According to a recent report by the Implementation Monitoring and Evaluation Division (IMED) under the Ministry of Planning, the long-awaited NHD project – costing Tk 727 crore and taking more than eight years to complete – based on its "current status," is "unusable." After costing enormous amounts of time and money, and despite how crucial such a database is to ensure that the poor get the government benefits, which taxpayers are paying for – instead of it being stolen by the corrupt – the project undertaken by the government has proven to be worthless.
But it gets worse. The reason for the failure, according to the IMED report, is that there were too many inconsistencies in the data collected from 35 million families from 64 districts. "Even though several consultants were appointed," the fact that "there are inconsistencies in the database" shows that "the consultants did not perform their tasks properly." In 2016, as many as 545 data entry operators were recruited, but they were not given any defined tasks or responsibilities. The Bangladesh Bureau of Statistics (BBS) also did not assign an experienced officer, which hindered its implementation. The project had many IT consultants and senior programmers of BBS working on it, but they did not do any noticeable work.
Although the terms of reference for editing the collected data capturing and correction were well-articulated, the contracted firm did not edit the data adequately. And these issues were not raised in the meetings of the project implementation committee (PIC) and project steering committee (PSC).
Since the project's implementation began in July 2013, there should have been at least 35 PIC meetings. However, in reality, only nine PIC meetings and 15 PSC meetings were held. And because of that, important decisions and project implementation were delayed.
So basically, at every step along the way, and at every level, government officials could not care less about implementing the project, which shows how little they care for the plight of the poor and the taxpayers' hard-earned money, as well as how inefficiently that is being utilised. This apathy on part of government officials – not just the top-level politicians, but all along the governance hierarchy – is also evident in the fact that other government projects across the spectrum have a tendency to get delayed, cost more, and sometimes similarly fall completely by the wayside.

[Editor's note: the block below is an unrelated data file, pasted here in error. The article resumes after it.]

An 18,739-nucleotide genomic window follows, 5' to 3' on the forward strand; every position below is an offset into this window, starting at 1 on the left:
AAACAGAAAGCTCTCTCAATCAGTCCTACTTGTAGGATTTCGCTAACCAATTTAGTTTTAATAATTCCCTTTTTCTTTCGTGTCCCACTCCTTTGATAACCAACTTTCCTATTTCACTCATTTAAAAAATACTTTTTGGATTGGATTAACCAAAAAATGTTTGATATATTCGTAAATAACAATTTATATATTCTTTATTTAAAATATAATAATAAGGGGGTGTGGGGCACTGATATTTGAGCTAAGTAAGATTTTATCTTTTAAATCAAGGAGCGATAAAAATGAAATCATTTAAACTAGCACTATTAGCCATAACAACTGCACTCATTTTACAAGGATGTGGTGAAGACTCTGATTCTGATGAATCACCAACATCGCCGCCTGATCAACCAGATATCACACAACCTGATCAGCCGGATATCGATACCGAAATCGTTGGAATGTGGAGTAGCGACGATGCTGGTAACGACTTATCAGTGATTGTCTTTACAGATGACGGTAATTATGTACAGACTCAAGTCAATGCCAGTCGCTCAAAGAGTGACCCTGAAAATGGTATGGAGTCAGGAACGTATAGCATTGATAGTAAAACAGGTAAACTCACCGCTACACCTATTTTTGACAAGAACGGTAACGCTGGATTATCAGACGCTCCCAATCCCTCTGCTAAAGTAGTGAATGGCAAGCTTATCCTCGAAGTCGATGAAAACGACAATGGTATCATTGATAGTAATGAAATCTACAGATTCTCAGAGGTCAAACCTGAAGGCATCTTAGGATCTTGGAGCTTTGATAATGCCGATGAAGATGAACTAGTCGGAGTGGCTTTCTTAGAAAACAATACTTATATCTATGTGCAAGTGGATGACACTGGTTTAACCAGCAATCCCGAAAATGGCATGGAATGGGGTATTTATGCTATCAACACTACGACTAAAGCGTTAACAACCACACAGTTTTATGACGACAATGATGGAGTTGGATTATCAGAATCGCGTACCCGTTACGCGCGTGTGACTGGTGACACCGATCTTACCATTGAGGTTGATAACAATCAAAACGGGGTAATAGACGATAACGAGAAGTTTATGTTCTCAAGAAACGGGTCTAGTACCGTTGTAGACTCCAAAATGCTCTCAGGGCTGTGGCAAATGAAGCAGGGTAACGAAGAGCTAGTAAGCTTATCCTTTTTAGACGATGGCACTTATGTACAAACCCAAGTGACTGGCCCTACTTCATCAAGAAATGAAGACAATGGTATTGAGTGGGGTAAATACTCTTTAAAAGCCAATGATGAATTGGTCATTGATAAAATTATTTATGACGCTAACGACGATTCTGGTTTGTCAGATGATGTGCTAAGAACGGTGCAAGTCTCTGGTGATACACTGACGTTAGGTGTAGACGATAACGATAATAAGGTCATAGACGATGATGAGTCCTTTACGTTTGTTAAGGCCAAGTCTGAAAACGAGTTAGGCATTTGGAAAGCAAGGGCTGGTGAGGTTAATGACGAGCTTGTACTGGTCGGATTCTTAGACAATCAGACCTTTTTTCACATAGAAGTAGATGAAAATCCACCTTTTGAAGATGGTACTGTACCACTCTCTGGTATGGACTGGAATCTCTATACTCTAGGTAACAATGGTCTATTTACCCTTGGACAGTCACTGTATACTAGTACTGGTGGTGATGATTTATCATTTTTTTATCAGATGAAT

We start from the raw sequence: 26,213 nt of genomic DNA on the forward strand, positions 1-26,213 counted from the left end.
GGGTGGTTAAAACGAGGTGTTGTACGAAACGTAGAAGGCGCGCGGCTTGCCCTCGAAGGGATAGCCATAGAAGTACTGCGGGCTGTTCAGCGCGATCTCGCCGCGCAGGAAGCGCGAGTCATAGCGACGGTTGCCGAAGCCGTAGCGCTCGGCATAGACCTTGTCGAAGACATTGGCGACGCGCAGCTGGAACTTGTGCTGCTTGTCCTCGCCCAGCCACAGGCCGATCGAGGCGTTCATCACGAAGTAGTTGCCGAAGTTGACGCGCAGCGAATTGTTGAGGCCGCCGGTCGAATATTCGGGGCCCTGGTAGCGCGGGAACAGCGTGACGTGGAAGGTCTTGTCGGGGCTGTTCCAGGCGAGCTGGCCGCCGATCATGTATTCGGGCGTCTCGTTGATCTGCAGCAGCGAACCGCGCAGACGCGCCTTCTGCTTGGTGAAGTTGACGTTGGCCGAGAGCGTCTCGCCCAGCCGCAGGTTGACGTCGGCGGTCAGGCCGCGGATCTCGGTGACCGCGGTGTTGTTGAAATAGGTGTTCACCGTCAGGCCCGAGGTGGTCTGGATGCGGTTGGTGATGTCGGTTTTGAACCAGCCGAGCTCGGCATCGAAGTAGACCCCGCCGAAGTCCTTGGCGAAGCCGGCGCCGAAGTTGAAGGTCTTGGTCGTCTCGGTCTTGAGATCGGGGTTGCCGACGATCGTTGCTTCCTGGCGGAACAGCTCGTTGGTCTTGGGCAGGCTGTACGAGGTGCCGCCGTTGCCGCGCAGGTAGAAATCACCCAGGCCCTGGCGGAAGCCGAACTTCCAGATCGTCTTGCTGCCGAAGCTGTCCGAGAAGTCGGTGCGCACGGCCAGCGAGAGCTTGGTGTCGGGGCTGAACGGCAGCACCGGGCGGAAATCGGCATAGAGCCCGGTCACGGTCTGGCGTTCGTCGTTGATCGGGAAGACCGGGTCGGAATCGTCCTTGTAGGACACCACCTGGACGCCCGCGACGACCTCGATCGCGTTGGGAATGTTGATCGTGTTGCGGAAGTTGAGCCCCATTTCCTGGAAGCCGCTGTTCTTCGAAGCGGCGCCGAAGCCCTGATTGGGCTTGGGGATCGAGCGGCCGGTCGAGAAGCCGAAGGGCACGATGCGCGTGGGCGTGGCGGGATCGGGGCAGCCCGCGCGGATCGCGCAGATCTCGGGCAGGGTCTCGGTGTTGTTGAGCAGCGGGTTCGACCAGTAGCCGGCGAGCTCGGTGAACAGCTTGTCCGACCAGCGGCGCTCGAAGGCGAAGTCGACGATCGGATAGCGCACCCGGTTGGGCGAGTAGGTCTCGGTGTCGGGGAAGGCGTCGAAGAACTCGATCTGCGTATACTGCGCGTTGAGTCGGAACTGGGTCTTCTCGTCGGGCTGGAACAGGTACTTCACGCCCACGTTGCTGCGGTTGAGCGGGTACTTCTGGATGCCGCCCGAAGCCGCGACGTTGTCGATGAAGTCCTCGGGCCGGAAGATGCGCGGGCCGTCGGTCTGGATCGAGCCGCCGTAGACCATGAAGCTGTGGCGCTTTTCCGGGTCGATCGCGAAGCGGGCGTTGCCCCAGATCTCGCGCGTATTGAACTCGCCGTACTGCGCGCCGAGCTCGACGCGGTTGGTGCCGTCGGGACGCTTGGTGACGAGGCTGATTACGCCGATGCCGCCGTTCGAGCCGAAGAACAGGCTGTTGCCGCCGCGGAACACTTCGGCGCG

But ultimately, this attitude has come down from the top. During the pandemic, numerous non-government organisations had come up with different facts and figures indicating that poverty had risen alarmingly. Top government officials dismissed such findings, without presenting any counter evidence. Not only that, their own individual ministries sat idly by and didn't even bother to collect their own data.
That same lethargic and uncaring attitude is what has led to this project becoming a complete disaster. And while the poor and the taxpayer's will have to pay for the failure, those really responsible for it will most likely just continue on with their lives, without even having to answer for it. And the corrupt will continue to benefit as a result. All these must be obvious to government officials. Which begs the question: whose interest are they truly looking to serve with their actions?
Eresh Omar Jamal is assistant editor at The Daily Star. His Twitter handle is @EreshOmarJamal